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Monday, October 18, 1999 Published at 19:36 GMT 20:36 UK


World: Americas

Clinton vetoes foreign aid bill

Mr Clinton says the Middle East Wye accord is under threat

US President Bill Clinton has vetoed a foreign aid bill in what looks to be an escalating dispute between the White House and Congress over the budget.


[ image: Mr Clinton had asked for $14.9bn]
Mr Clinton had asked for $14.9bn
Mr Clinton said he had vetoed the bill because it represented what he called "the next big chapter in the new American isolationism, right after the Comprehensive Test Ban Treaty".

The treaty, which would put an end to all nuclear explosions, was voted down by the Republican-led Senate last week.


The BBC's Rob Watson reports on "ill-feeling" between President and Congress
Mr Clinton had asked for about $14.9bn for foreign aid spending. Congress had approved $12.6bn.

White House officials say Congress is simply not providing the funds needed for critical national security interests.

These include peace efforts in the Middle East, such as implementing last year's Wye River accords between Israel and the Palestinians.


[ image: Disarmament programmes are also threatened]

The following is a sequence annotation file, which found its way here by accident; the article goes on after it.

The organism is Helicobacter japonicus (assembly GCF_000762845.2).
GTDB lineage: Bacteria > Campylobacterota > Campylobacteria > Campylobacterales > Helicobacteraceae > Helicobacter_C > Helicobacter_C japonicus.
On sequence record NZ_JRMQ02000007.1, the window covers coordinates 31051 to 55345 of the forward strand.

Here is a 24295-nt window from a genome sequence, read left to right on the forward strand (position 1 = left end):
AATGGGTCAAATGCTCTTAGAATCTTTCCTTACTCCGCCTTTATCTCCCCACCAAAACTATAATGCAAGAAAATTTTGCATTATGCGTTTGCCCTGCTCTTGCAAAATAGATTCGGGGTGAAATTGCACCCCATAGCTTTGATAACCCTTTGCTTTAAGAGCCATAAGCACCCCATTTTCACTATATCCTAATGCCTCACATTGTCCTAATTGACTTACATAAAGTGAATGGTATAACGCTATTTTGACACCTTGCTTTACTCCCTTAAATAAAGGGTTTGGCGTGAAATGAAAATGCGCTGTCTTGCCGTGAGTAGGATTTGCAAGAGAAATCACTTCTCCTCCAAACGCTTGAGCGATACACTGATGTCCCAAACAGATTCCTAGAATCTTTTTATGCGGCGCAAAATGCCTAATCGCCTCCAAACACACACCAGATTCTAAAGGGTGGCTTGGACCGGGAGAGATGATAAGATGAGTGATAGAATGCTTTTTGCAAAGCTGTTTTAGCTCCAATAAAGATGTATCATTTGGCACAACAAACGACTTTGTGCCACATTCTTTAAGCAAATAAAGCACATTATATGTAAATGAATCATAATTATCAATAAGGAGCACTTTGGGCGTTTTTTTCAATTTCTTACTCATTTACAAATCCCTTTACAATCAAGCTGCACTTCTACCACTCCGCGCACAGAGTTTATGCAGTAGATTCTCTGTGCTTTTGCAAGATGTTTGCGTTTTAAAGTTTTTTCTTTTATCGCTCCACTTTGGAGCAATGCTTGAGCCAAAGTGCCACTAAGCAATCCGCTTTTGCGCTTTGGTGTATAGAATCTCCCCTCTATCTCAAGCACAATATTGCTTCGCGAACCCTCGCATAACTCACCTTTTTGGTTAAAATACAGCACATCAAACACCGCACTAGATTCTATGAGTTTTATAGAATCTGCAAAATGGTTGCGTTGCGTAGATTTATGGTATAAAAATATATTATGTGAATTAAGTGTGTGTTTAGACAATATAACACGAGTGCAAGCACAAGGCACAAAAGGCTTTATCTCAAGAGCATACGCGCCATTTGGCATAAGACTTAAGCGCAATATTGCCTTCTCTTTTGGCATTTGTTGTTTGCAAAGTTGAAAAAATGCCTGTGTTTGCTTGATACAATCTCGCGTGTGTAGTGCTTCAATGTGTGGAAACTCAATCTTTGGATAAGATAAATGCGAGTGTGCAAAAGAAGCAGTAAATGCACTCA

Disarmament programmes are also threatened
Officials say disarmament programmes in the countries of the former Soviet Union, US back dues to the United Nations and debt relief for some of the world's poorest nations are also under threat.

Congressional Republicans argue the extra money could only be found by raiding domestic programmes, which they say would be wrong.

Mr Clinton also refused to sign other spending bills passed by Congress despite a budget deadline later this week.

He has invited Congressional leaders to talks to sort out the budget deadlock.

The row comes less than a week after Republicans refused to support ratification of the Comprehensive Test Ban Treaty.

Democrats believe public opinion favours the treaty and that charges of isolationism will damage Republican candidates in the accelerating presidential election campaign.



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14 Oct 99 | Americas
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